RELEASE: New CAP Report Concludes That the Black-White Wealth Gap Is Widening and Targeted Policies Are Necessary to Close It
Washington, D.C. — The wealth gap between black and whites families in America is inextricably linked to America’s history of structural racism. A new report out today concludes that this gap is deepening. The report recommends targeted policies that are necessary to ensure African American families can build wealth similarly to white families in America.
The Center for American Progress found that even when African Americans pursue higher education, purchase a home, or get a good job, they still lag behind their white counterparts. The report, “Systematic Inequality: How America’s Structural Racism Helped Create the Black-White Wealth Gap,” details the key factors that contribute to the vicious cycle of persistent wealth inequality, including structural obstacles such as employment discrimination; housing discrimination and segregation; less access to critical savings vehicles; and costlier debt. These factors result in African Americans having fewer opportunities to obtain and build wealth over time. The figures compiled by CAP are disturbing.
- African Americans have about a tenth of the wealth of white Americans. In 2016, the median wealth for nonretired black households 25 years old and older was less than one-tenth that of similarly situated white households—or $13,460 compared with $142,180.
- The black-white wealth gap has not recovered from the Great Recession. In 2007, immediately before the Great Recession, African Americans’ median wealth was almost 14 percent that of whites. Although African American wealth grew at a faster rate than white wealth in 2016, African Americans still owned less than 10 percent of whites’ wealth at the median.
- College educated African Americans have less wealth than non-college educated white Americans. For instance, the median wealth for African American households with a college degree equaled about 70 percent of the median wealth of white households without a college degree.
- As households grow older, whites pull farther away from their African American counterparts. In 2016, African Americans near retirement—between the ages of 50 and 65 years—had only about 10 percent of the wealth of whites in the same age group. This is down from about 24 percent when the same groups of people were between the ages of 32 and 47 years in 1998.
- African Americans are less likely to be homeowners, to own their own business, and to have a retirement account than whites. And in 2016, the most recent data available, when African Americans owned such assets, they were worth significantly less than assets owned by whites. For example, 41 percent of African Americans were homeowners in 2016, compared with nearly 72 percent of whites, and African Americans who did own homes had half as much home equity as whites.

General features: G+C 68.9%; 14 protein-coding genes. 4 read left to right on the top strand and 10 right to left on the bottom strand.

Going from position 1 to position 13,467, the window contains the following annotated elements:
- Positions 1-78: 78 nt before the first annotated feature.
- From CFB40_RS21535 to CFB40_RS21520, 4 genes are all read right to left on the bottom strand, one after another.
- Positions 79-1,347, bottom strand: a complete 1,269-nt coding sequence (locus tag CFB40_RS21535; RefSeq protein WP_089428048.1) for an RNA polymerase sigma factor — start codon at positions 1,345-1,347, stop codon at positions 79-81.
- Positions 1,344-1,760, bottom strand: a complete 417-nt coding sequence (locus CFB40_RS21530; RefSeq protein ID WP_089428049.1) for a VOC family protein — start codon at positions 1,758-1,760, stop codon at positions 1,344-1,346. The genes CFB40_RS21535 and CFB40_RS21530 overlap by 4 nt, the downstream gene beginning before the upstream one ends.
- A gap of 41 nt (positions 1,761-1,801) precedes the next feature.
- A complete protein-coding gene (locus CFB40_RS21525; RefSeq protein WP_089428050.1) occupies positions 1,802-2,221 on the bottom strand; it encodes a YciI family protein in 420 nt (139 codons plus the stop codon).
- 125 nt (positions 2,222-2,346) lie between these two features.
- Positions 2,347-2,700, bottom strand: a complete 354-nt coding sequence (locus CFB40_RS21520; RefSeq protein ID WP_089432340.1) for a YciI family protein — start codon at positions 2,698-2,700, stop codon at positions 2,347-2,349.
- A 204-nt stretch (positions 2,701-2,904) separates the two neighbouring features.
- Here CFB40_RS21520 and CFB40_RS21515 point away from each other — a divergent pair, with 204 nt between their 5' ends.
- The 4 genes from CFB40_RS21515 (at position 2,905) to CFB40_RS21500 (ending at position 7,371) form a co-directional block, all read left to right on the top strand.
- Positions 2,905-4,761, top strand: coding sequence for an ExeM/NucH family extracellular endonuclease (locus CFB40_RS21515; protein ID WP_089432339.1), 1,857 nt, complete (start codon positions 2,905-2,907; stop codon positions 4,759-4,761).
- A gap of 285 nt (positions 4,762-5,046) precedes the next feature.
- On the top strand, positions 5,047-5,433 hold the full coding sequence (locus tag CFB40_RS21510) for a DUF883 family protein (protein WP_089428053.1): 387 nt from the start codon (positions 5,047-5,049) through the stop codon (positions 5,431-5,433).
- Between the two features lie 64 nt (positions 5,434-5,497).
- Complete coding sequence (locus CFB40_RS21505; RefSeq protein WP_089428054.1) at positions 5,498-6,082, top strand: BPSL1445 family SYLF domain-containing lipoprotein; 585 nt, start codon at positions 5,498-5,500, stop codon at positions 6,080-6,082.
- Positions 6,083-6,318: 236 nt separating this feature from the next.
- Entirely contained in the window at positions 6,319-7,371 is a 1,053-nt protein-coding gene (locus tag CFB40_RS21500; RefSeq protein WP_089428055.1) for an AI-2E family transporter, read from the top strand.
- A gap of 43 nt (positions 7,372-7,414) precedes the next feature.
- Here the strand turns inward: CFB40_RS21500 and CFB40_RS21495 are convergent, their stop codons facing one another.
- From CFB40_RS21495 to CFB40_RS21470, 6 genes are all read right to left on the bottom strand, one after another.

- African Americans have less but more costly debt. In 2016, African Americans with debt typically owed $35,560—less than 40 percent of the $93,000 in debt owed by whites. However, because African Americans typically owed larger amounts of high-interest debt—such as installment credit and student and car loans—the debt they typically owed was more expensive.
“The measure of a family’s financial net worth, their wealth, provides all sorts of opportunities and security for families in America, whether it’s changing jobs, moving to a new school or neighborhood, or enjoying retirement after a lifetime of work,” said Danyelle Solomon, senior director of Progress 2050 at CAP and co-author of the report. “Unfortunately, we see wealth in this country is unequally distributed, especially by race and particularly between white and black households. In concrete numbers, we find African Americans have been consistently denied opportunities to realize the American dream.”
According to the report, these disparities that exist today can be traced back to public policies, both implicit and explicit: from slavery to Jim Crow, from redlining to school segregation, and from mass incarceration to environmental racism.
The report challenges policymakers to take bigger and bolder steps to ensure greater racial equity. This includes a specific list of policy recommendations to comprehensively address the racial wealth gap in a meaningful and systematic way, including policies that help families build savings, reduce debt, and ensure more equitable access to education and employment, and other targeted prescriptions outlined in the report.
The authors conclude that only broad and persistent policies that adopt a targeted universalism framework aimed at equitable wealth creation will address the alarming disparities between black and white wealth.
Read the report: “Systematic Inequality: How America’s Structural Racism Helped Create the Black-White Wealth Gap” by Angela Hanks, Danyelle Solomon, and Christian E. Weller
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